Texas Rangers

Made of Stone

Sometimes I fantasize
When the streets are cold and lonely
And the cars, they burn below me
Don’t these times
Fill your eyes
When the streets are cold and lonely
And the cars, they burn below me
Are you all alone?
Are you made of stone

~ Made of Stone, Stone Roses

For a team whose motto is “Ya Gotta Believe,” I have to admit, I had a hard time believing what was happening in front of my eyes recently.

For those of you who follow this blog, you would know that in the last few years, I’ve had lots of disappointments in my life, not just sports-related, but in general.  And in early 2014, some fortunes began to change.  At least, sports-wise.  I saw a team that I had genuinely fallen in love with win a Super Bowl title, their franchise’s first ever.  In 2014, I had seen a hockey team win by guts and guile all the way to game five of the Stanley Cup Final.  Early on in 2015, though, it seemed to universe wanted to knock me down a few notches.  Oh hey, that football team you care about? Yeah, fuck you.  That hockey team you’ve been jonesing to see win a championship?  Yeah, they’re gonna fizzle.

And it never occurred to me that the Mets would even be a glimpse of my sports happiness, where I have been gleaning much of my happiness these days.  I still thought, probably like many others, that there may be a time in the near future I’d see them in a World Series…just not this year.

I tease my husband and many others for thinking about magic numbers and playoff options in April. For me, if I worried about all that shit, it would take away from my fandom, not add anything to it. I would barely be able to enjoy the season and how it unfolded. And boy did it.  I was on a podcast the day before the trade deadline.  The Mets had lost that day.  I said, look, I would not be surprised if the Mets stayed put at the deadline.  Once the Carlos Gomez deal was kaput, I didn’t think they’d make any move, and certainly not a move that got a player like Yoenis Cespedes. I was back on that podcast on Monday.  I said that it wouldn’t be like the Cubs (a team that owned the Mets in the regular season) to just roll over and not put up a fight.  Except that’s exactly what they did do. And after the last out was recorded and HOLY SHIT WE ARE GOING TO THE WORLD SERIES, I stood at the television.  I held one of my Mets bears (Iggy, for those of you who know them), and I smiled. I remember in January 2014, my husband and I watched the Seahawks play the 49ers in the NFC Championship game.  Once that game was won, I expected Ed to be breakdancing or something.  After 30+ years of being a 12, and going to the Super Bowl for the second time in their franchise history, I’ll never forget how he looked.  He held his hands together, as he stood, with a big ass smile on his face. I felt like that would be my reaction for the Mets, and it was.  Maybe it was because for the very first time in my Mets fandom life, there was literally zero drama in this series.  The Cubs never even had a **lead** in the series, and the closest they got was tying the game in Game Three.  Jeurys Familia was the “Anti-Benitez” (h/t to Metstradamus for that one).  The closest we came to any kind of drama was the potential third out in the ninth inning got on base, and we had to wait for it.  OH SHUDDER THE THOUGHT! And I mean, it was all good drama, the type of shit we see happening to the Mets all the time (that **one** player killing you, see: Victorino, Shane or Burrell, Pat) is now happening to other teams.  I’ve always believed in Daniel Murphy and will probably cry if he’s no longer a Met after this year.  Yet now the whole world knows who he is, and quite frankly, I can’t be more pleased about it.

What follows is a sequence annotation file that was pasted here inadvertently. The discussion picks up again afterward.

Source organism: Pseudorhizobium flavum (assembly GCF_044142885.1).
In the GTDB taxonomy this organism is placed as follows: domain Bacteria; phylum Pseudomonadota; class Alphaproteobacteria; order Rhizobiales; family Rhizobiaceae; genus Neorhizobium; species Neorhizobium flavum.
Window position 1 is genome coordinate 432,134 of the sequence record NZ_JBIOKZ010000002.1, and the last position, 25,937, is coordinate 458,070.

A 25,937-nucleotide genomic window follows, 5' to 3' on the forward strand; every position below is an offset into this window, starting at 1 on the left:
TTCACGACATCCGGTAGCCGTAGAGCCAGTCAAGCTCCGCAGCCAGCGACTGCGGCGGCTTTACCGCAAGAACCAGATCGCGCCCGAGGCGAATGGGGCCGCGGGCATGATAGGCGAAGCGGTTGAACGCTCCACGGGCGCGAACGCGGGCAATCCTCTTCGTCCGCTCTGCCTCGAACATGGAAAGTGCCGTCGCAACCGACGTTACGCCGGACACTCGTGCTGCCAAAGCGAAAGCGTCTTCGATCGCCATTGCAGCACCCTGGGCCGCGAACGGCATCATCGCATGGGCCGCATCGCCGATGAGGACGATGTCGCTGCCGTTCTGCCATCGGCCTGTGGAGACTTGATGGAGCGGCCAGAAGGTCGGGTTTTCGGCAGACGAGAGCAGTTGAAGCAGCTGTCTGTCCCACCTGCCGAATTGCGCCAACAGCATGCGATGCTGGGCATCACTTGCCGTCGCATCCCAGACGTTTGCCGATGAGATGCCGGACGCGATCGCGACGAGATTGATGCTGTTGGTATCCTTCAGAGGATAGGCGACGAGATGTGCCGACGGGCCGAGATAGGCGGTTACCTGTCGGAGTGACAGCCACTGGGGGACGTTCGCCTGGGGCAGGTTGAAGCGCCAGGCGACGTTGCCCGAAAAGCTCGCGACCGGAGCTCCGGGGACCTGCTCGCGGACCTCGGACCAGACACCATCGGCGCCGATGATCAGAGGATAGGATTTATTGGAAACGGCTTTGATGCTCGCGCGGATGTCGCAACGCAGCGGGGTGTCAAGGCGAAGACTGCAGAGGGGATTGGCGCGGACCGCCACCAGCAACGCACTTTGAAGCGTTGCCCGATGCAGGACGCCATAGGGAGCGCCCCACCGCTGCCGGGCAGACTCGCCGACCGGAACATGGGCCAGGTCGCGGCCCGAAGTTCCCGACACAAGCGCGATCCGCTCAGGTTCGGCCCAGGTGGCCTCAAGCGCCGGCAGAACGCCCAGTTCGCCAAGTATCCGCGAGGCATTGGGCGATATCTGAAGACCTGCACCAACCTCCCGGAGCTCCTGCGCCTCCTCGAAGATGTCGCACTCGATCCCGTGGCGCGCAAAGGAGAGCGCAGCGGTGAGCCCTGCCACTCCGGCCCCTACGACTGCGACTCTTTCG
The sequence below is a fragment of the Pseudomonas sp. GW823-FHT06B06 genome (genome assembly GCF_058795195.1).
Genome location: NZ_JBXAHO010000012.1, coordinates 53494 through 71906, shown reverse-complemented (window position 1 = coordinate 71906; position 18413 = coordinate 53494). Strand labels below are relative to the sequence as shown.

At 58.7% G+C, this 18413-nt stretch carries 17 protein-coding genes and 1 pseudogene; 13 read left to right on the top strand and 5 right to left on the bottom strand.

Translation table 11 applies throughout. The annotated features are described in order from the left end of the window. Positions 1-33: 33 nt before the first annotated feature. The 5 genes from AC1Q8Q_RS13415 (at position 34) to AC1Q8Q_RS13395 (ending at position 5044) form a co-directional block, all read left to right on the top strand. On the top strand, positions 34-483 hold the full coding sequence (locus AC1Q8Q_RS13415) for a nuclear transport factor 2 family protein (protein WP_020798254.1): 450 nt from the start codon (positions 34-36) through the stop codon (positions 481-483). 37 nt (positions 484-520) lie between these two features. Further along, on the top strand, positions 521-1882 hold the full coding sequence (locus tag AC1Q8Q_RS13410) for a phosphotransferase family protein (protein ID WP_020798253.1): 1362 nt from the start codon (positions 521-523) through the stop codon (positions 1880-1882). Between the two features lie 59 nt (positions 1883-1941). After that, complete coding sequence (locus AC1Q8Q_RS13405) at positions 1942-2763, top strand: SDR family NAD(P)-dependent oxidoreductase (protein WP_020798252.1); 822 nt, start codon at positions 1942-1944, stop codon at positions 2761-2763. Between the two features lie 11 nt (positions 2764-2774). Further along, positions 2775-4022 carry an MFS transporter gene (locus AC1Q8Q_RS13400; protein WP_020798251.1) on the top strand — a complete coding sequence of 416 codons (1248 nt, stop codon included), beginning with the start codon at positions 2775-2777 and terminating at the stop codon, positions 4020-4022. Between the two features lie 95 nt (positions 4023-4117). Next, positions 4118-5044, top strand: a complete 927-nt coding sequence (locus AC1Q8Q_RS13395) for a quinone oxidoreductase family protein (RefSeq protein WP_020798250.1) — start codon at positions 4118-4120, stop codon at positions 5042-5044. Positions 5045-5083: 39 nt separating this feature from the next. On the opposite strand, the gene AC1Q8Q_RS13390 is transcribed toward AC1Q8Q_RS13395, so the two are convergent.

And let us not forget how bad ass Jacob deGrom is

And let us not forget how bad ass Jacob deGrom is

How this team transformed itself in a few years…it’s really amazing once you think about it.  When Frank Cashen took over at Mets GM in the 80s, he had some very good drafts, but one of his defining watermarks was the trade that sent fan favorite Lee Mazzilli to Texas for pitching prospects Walt Terrell and Ron Darling.  Terrell was traded for Mets fan favorite Howard Johnson.  Darling is still calling games for the Mets and is a part of the Mets lexicon.  What the trade was for the 86 team was probably what we will look at for trading R.A. Dickey at his peak value for Noah Syndergaard and Travis d’Arnaud: the batter of the future.  Yes, I’m quite well aware that there were other players involved in that deal.  But who cares?! Those were the names, and those are the players that people come to me…Yankees fans, mind you…and are like, “Holy.  Shit. Who IS that Syndergaard kid?”